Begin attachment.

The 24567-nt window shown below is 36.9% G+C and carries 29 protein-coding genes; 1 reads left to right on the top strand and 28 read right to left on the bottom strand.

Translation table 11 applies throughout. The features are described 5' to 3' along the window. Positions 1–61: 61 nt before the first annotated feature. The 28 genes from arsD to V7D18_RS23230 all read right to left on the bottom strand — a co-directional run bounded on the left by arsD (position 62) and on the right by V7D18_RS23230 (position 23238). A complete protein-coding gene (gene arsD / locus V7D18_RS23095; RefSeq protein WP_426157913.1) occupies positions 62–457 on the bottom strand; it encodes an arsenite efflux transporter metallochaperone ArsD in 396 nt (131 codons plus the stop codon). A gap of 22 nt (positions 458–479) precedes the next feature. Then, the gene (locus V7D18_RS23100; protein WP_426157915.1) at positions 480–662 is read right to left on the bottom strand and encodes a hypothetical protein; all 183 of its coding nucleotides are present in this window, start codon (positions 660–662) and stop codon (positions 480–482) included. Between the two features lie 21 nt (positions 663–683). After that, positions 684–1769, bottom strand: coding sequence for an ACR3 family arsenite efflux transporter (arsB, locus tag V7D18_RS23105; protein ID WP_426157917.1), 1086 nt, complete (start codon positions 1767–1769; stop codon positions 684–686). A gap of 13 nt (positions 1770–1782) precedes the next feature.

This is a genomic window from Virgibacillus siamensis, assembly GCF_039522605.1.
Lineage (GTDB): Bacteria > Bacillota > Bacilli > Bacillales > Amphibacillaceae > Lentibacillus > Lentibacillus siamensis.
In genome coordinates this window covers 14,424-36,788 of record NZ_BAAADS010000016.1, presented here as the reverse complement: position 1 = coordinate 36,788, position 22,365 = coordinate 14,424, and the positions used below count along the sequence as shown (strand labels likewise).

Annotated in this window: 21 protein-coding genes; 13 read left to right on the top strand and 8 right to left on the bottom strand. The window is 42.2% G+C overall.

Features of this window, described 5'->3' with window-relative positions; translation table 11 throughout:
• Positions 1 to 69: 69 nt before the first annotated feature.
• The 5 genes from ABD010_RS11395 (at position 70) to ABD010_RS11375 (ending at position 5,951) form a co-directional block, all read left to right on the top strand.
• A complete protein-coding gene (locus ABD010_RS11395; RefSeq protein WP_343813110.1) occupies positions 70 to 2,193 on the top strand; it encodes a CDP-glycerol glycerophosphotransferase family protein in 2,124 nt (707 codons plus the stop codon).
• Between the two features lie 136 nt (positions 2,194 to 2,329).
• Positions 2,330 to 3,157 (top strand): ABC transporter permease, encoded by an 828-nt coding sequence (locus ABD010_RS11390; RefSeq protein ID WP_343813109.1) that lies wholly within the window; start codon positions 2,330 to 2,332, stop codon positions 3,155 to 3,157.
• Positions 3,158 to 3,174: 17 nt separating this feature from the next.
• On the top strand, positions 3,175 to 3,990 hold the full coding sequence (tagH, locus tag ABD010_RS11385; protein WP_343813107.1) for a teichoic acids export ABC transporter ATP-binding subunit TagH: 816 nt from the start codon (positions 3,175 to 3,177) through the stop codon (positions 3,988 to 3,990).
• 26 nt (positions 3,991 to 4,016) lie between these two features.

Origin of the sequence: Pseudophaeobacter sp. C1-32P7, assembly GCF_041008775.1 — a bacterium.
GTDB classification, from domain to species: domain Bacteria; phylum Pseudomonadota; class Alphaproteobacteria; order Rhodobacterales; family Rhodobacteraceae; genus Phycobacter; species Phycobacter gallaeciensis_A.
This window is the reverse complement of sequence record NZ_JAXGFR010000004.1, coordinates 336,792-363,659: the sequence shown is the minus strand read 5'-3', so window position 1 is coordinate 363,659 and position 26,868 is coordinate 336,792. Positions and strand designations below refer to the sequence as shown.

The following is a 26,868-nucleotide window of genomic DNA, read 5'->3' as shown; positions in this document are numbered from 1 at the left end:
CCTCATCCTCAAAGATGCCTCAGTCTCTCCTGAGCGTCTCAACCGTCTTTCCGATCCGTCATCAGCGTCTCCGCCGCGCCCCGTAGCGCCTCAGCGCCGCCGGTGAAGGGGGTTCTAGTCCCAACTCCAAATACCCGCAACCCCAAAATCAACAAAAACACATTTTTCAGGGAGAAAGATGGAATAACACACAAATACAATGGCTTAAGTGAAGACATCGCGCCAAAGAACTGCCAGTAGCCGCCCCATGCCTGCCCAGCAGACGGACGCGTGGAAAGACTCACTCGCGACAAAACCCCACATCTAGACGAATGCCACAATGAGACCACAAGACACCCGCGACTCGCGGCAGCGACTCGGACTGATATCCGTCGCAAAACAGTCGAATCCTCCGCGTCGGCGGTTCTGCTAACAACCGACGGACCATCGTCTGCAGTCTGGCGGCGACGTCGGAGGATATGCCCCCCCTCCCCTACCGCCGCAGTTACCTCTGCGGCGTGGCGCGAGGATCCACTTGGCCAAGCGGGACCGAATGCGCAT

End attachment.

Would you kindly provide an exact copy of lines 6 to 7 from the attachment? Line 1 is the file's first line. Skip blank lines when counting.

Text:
Annotated in this window: 21 protein-coding genes; 13 read left to right on the top strand and 8 right to left on the bottom strand. The window is 42.2% G+C overall.

Features of this window, described 5'->3' with window-relative positions; translation table 11 throughout: